LGBT people share all the same core human needs as everyone else, but their lives can be greatly impacted by prejudice and discrimination. For instance, a person may feel so stigmatized that they hide their orientation, which can have a negative impact on their physical and emotional well-being. Other personal characteristics, such as race, sex, religion, and disability, can also impact the extent to which individuals are affected by stigma.

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What is bisexual?

Many people assume that bisexuality is the same as being attracted to men and women, but it’s actually a lot more than that. People who are bisexual are attracted to genders that match and don’t match their own, and may be attracted to both cisgender and transgender people. This is sometimes called “pansexual,” but some people prefer to stick with the term “bisexual.”

There are plenty of misconceptions around bisexuality, and it’s important for everyone to know what it really means. For example, some people think that bisexuality is a phase or something that they’ll eventually grow out of. This isn’t true; just because someone was once bisexual doesn’t mean they can’t later identify as gay or lesbian.

Bisexuality can also be a way to navigate the heterosexual world while still maintaining a sense of integrity. It’s possible for a person to be a bisexual and have a partner who is straight. In fact, many LGBTQ people who are attracted to more than one gender have partners who are straight.

Ultimately, the best definition of bisexuality comes from a person’s own experiences and feelings. That’s why it’s so important to honor the unique journey of self-discovery that each individual goes on. Some people even use multiple labels to describe their identity, depending on who they are with and what aspect of themselves they want to emphasize.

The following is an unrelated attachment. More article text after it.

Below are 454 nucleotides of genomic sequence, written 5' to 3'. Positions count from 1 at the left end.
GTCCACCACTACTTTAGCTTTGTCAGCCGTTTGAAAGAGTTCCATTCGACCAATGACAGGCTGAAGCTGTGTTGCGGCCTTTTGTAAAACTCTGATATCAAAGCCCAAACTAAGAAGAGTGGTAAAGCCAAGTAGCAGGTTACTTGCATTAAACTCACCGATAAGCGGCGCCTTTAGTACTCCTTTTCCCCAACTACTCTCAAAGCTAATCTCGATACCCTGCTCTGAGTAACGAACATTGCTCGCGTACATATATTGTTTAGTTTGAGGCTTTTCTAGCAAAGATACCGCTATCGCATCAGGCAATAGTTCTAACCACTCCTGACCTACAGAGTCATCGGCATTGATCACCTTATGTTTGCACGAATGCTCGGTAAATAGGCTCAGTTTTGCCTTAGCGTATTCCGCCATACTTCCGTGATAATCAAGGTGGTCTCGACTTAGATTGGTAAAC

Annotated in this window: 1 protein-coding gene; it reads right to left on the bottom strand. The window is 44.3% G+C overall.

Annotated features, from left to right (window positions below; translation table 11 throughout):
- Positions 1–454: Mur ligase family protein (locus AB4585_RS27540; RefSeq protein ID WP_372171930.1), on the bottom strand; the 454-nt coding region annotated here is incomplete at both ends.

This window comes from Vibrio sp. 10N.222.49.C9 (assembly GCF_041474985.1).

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What is transgender?

A transgender person is a man or woman who identifies as a gender that doesn’t match the sex assigned to them at birth, such as male or female. Often, people who identify as transgender don’t use descriptors such as he/she or they/her, but instead choose terms like nonbinary, agender, or genderqueer. Some people who are transgender may experience gender dysphoria, a feeling of distress that happens when their gender identity doesn’t match up with the sex they were assigned at birth.

Biological sex, or genital anatomy, is different from gender identity, which has to do with whom you are attracted to, not what body you have. People can realize that they’re LGBT at any age, but our research in 2021 found that many transgender people know by the time they’re 14.

Gender identity is a personal thing, and it doesn’t necessarily have to be shared with others. But if you do share your orientation or transition with people, they can offer support and help you find community. Most LGBT adults say their close friends are a mix of people who are gay, lesbian, bisexual or transgender and people who are not. When LGBTQIS-2 people receive open acceptance, they are more likely to enjoy healthy and successful lives. It’s important to avoid pressing or accidentally pressuring a person you suspect might be LGBTQIS-2 to come out. That denies their autonomy and may lead to them not coming out at all.